On Friday, Jan. 12, 2024, the Berkeley Unified School District sent a newsletter to families regarding the new COVID-19 response policies. The email discussed the updated protocol, which now allows students to continue attending school after testing positive as long as they are not experiencing symptoms.
On Thursday, Jan. 9, the California Department of Public Health (CDPH) issued updated isolation guidance, which states that “recommendations move away from five days of isolation and instead focus on clinical symptoms to determine when to end isolation.” The guidance specified that individuals testing positive for the virus but not experiencing symptoms should continue to mask indoors for 10 days and avoid contact with persons at high risk. The BUSD newsletter notes that students may remove their mask sooner than this if they take two negative tests at least a day apart. Instead of preventing the overall spread of COVID-19, public health officials are now prioritizing the protection of high-risk individuals to minimize social disruption, according to CDPH.
“I think if you come to school with COVID and you feel fine, I think it can still affect someone a lot more,” said Julian Martinez, a Berkeley High School sophomore.
Previous COVID-19 response guidelines were put in place to protect everyone from contracting the virus; however, according to the Centers for Disease Control and Prevention, 81.4 percent of the total U.S. population has received at least one dose of a COVID-19 vaccine, and with the availability of medications such as Paxlovid, as well as other preventative measures, guidelines are more lenient.
Following the update, the BUSD COVID-19 Response Team attended CDPH and Alameda County Public Health Department (ACPHD) meetings in order to develop and implement new COVID-19 response guidance within the BUSD school system.
“As we have done throughout the COVID-19 pandemic, the district relies on the expertise of our public health partners at the city, county, and state level,” wrote Trish McDermott, BUSD senior communications officer, in an email interview with the Jacket.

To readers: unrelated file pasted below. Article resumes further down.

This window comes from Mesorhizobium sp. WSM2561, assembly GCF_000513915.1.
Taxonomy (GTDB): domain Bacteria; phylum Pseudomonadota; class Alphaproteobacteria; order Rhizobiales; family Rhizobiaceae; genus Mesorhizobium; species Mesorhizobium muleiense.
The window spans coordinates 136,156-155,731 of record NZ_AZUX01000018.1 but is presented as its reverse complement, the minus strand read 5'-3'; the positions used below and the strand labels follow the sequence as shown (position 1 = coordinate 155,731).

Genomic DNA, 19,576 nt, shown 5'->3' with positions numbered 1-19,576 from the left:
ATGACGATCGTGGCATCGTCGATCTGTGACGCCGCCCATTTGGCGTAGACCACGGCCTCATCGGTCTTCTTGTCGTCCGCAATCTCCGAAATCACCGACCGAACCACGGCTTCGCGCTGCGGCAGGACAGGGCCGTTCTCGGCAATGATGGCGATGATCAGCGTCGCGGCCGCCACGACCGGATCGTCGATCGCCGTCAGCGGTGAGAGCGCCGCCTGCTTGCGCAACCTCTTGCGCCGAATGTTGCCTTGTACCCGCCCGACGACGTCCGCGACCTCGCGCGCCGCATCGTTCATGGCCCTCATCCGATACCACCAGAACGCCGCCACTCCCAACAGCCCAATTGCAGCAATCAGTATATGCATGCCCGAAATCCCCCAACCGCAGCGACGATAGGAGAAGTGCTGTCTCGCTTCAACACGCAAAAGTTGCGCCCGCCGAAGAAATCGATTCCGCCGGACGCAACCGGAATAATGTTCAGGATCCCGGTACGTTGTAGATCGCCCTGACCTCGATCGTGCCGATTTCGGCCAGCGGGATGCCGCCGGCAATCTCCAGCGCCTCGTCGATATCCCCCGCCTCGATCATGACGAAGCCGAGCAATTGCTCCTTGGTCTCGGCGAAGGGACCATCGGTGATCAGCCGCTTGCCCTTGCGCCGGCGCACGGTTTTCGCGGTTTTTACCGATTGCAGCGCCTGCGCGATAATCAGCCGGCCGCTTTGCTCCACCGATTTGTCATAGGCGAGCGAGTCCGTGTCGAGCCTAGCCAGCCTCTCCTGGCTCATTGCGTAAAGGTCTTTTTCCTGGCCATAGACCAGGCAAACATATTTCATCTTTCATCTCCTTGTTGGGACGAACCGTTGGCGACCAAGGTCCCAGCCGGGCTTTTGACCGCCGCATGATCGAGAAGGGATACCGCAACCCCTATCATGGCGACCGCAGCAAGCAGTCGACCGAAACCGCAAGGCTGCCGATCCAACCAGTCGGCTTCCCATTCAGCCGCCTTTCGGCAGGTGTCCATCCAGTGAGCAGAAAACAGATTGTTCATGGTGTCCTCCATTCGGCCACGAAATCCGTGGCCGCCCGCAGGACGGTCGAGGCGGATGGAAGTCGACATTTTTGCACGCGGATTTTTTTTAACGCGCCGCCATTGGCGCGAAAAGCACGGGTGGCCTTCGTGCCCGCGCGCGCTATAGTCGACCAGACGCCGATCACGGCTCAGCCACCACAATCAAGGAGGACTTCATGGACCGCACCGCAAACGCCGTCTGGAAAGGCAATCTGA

Throughout the pandemic, BUSD schools have sent out exposure notifications to students and staff exposed to the virus, however, according to the email that was sent out to the BUSD community, they will not continue to do this. There is also no requirement to mask after exposure.
“I have students that are hacking up a lung and … they’re coming to school because they don’t want to get behind, but then that means that they’re going to affect other people,” said Samantha Borg, a BHS Spanish teacher.
Enforcing mask-wearing for students not experiencing symptoms may be difficult for teachers, which is worrisome for Borg because her partner and multiple colleagues are immunocompromised. In her classroom, she continues to keep windows open when possible and leaves the air filter on as preventative measures.
Kate Springer-Sullivan, a BHS sophomore, caught COVID-19 right after winter break. Springer-Sullivan believes she contracted the virus from an asymptomatic classmate. According to Springer-Sullivan, the classmate was complying with the mask mandate, although he was later sent home.
“I don’t think it’s like something you can go to school with because it’s still a bad thing,” said Springer-Sullivan. “It’s a real sickness.”